The bottom line is that finding a job is a terrible situation, but there is hope for you dear blog reader! I will detail two escape plans I have plotted from the actions and advice of my friends and family. When I was still in university, I was talking to one of my professors who told me about the last big recession. According to him, as a result of the poor job market in the 90’s, there was an unexpected bubble of people who stayed in university and went on to post-grad work. Generation X has a disproportionate number of university professors as a result. I can’t vouch for any numbers that would justify his claim, but it makes sense.

This leads me to the first option: do as Obama says and “Stay in school”. Don’t do it because it’s cool; poverty comes hand in hand with education and doesn’t wear well. Keep hitting the books because if you do land a job right now you’ll likely be making minimum wage pouring coffee just like you did back in high school. So, rather than travel that avenue again, you may as well get some more education. It will probably come in handy once there are jobs available. Besides, book learnin’ never hurt no one!

The second option is one that has become more and more popular. Bail! Run! Get out while you still can! Go teach English overseas! They’ll pay us money! Grab your passport! Head to Korea, China, Japan, and teach those people a new language! The world (except for Canada) is our oyster!

These are some of the only jobs where you will actually be able to pay down or off entirely, your student loans. Plus, you have the added benefit of being in a cool new country. Teaching English appeals to my generation’s passion for affecting positive change in the global socio-political environment while still satisfying our self-interest. It’s win-win, so pack your bags! We’ll listen to the CBC on the Internet and imagine what our country could have been if they had hired us!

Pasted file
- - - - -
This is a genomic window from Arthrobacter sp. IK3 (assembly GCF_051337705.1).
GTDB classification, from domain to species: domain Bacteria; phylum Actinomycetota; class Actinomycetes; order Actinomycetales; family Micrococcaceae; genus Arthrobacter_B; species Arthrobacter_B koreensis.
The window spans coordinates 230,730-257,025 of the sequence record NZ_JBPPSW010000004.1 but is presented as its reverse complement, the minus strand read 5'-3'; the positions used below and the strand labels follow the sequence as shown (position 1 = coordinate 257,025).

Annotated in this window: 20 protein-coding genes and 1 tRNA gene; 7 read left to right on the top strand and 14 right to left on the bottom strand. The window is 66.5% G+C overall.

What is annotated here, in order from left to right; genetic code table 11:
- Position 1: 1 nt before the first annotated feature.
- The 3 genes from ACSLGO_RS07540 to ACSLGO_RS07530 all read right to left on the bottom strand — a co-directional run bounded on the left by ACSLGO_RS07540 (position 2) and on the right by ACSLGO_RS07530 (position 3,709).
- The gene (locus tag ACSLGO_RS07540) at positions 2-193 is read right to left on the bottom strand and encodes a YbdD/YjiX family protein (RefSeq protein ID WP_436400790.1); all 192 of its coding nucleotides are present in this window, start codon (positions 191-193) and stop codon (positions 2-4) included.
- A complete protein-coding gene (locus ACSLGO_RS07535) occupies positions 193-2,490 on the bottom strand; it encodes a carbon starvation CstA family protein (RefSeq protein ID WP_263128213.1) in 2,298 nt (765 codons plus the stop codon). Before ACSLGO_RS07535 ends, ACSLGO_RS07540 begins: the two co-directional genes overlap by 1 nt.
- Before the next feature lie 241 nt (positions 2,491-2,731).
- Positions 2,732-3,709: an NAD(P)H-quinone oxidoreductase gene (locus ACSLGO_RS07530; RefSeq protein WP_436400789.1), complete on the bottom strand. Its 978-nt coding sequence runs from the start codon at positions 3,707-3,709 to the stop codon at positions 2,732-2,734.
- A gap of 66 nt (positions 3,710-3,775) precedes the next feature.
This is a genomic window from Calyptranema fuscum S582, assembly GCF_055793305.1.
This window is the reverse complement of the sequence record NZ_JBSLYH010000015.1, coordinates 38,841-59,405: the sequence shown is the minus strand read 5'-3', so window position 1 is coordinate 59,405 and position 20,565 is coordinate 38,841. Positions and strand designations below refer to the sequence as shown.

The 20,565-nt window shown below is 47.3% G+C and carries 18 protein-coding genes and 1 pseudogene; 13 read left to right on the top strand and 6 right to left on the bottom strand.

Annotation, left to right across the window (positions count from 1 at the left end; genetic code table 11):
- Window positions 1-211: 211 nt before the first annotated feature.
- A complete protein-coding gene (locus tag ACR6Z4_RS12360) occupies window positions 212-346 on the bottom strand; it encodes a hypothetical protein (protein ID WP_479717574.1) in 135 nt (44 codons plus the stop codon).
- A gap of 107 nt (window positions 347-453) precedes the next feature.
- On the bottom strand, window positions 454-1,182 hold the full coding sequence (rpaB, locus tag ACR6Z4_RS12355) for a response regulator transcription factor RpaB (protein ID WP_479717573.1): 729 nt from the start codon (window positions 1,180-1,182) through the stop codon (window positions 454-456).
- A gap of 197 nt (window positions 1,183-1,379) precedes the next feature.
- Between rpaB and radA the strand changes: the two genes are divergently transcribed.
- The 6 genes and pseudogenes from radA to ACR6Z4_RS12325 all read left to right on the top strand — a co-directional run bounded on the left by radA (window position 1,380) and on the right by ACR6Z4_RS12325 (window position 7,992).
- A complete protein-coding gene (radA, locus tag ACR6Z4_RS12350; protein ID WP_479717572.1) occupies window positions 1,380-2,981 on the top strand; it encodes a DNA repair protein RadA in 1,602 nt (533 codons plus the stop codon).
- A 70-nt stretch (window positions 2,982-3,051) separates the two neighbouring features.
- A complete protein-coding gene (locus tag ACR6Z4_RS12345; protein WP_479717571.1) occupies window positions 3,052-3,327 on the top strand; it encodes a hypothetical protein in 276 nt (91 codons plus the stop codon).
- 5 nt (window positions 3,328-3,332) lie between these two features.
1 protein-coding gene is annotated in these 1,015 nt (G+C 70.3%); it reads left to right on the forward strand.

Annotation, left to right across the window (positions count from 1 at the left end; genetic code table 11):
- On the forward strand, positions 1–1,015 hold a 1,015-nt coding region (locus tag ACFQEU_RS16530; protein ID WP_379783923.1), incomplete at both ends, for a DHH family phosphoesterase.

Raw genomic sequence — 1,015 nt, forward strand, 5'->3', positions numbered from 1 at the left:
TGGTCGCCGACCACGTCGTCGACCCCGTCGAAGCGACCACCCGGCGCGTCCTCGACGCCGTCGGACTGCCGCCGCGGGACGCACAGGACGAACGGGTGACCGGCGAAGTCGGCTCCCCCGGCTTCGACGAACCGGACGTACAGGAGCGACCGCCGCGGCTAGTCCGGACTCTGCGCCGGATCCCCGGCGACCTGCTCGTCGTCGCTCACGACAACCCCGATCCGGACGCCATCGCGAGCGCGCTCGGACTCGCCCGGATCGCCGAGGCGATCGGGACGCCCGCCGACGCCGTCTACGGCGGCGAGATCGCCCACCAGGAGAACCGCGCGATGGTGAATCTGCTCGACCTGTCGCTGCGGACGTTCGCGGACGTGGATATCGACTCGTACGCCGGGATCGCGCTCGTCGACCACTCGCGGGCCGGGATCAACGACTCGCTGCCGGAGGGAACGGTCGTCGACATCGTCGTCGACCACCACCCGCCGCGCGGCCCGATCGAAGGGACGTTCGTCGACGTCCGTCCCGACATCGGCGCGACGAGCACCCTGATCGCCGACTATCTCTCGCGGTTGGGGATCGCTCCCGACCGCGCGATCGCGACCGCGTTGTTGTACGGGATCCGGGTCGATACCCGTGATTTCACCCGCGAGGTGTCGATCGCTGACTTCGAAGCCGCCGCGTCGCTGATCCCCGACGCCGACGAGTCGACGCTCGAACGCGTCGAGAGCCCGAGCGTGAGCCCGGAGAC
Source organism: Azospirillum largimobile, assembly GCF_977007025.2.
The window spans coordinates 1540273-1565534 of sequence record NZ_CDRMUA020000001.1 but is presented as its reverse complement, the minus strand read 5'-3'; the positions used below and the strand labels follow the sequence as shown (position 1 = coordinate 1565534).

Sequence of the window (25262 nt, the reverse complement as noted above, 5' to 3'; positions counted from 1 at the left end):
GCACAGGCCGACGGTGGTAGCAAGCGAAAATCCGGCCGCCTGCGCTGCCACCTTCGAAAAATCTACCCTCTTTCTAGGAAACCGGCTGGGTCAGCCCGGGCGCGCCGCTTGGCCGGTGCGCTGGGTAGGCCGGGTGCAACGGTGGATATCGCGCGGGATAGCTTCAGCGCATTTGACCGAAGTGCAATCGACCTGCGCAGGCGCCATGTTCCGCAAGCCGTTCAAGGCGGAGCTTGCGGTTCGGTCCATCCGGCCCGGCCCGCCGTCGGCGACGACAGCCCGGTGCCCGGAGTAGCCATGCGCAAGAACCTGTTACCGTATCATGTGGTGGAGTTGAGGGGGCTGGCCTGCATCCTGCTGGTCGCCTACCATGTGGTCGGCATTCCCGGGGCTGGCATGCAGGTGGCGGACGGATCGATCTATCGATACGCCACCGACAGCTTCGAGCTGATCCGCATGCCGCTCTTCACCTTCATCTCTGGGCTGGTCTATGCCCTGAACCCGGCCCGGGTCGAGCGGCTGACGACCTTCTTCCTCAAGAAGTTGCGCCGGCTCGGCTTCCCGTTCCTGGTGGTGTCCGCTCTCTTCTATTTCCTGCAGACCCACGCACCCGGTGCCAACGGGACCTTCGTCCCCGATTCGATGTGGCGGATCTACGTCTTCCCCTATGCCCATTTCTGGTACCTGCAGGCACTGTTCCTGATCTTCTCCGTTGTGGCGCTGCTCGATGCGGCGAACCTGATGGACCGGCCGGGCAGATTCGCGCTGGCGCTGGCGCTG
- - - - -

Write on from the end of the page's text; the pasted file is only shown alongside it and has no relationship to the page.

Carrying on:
What? No, it’s ok go on without me. I’ll keep pushing paper and trying to make it safe for you to return.

What are your plans? Is finding a job a bigger stress than it should be? Already thinking of new ways to decorate your parents’ basement? What’s your game plan?

One Response to “The World is Your Oyster”

  1. blogmachine

    I think you’re pretty lucky to have a non-retail job. My game plan is to go on and do more schooling. However, after doing my masters my plan is to do a professional program. Unless you are a science student or are in love with academia, don’t do your PhD. Working as a professor is a labor of love, and my professors call it a life of monastic devotion, so it has to be something you can’t live without. Otherwise it’s a waste of money. Tons of my friends finished their bachelor degrees and then went to college to get experience and training. Most of these college programs require a bachelor degree so they weren’t wasting their time in university. Also, when they get out they’re more likely to get jobs.

    Reply